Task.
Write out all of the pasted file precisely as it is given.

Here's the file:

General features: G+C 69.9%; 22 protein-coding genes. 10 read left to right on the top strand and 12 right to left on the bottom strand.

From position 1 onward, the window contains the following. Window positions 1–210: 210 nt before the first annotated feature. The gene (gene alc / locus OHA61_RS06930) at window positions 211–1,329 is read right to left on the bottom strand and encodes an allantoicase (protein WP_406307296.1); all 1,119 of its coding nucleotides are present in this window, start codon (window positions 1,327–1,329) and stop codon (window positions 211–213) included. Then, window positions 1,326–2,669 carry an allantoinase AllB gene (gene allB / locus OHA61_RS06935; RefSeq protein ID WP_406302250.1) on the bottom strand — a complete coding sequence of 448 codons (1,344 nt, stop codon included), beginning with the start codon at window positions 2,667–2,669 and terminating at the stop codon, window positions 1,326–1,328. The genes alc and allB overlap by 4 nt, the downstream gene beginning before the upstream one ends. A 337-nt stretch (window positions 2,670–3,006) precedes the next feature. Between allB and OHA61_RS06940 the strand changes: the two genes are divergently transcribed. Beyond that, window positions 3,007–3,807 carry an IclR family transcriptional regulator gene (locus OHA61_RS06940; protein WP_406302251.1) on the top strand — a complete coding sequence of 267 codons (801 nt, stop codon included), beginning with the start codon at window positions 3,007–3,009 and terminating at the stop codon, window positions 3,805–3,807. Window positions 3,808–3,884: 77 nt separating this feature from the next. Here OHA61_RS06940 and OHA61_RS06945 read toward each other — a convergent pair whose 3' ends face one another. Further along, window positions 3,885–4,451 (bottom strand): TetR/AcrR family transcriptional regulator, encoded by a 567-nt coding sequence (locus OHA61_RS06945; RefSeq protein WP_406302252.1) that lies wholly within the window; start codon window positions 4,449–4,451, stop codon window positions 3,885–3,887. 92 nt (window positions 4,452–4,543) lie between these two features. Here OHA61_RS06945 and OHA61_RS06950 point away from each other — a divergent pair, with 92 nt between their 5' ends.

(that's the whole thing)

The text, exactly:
General features: G+C 69.9%; 22 protein-coding genes. 10 read left to right on the top strand and 12 right to left on the bottom strand.

From position 1 onward, the window contains the following. Window positions 1–210: 210 nt before the first annotated feature. The gene (gene alc / locus OHA61_RS06930) at window positions 211–1,329 is read right to left on the bottom strand and encodes an allantoicase (protein WP_406307296.1); all 1,119 of its coding nucleotides are present in this window, start codon (window positions 1,327–1,329) and stop codon (window positions 211–213) included. Then, window positions 1,326–2,669 carry an allantoinase AllB gene (gene allB / locus OHA61_RS06935; RefSeq protein ID WP_406302250.1) on the bottom strand — a complete coding sequence of 448 codons (1,344 nt, stop codon included), beginning with the start codon at window positions 2,667–2,669 and terminating at the stop codon, window positions 1,326–1,328. The genes alc and allB overlap by 4 nt, the downstream gene beginning before the upstream one ends. A 337-nt stretch (window positions 2,670–3,006) precedes the next feature. Between allB and OHA61_RS06940 the strand changes: the two genes are divergently transcribed. Beyond that, window positions 3,007–3,807 carry an IclR family transcriptional regulator gene (locus OHA61_RS06940; protein WP_406302251.1) on the top strand — a complete coding sequence of 267 codons (801 nt, stop codon included), beginning with the start codon at window positions 3,007–3,009 and terminating at the stop codon, window positions 3,805–3,807. Window positions 3,808–3,884: 77 nt separating this feature from the next. Here OHA61_RS06940 and OHA61_RS06945 read toward each other — a convergent pair whose 3' ends face one another. Further along, window positions 3,885–4,451 (bottom strand): TetR/AcrR family transcriptional regulator, encoded by a 567-nt coding sequence (locus OHA61_RS06945; RefSeq protein WP_406302252.1) that lies wholly within the window; start codon window positions 4,449–4,451, stop codon window positions 3,885–3,887. 92 nt (window positions 4,452–4,543) lie between these two features. Here OHA61_RS06945 and OHA61_RS06950 point away from each other — a divergent pair, with 92 nt between their 5' ends.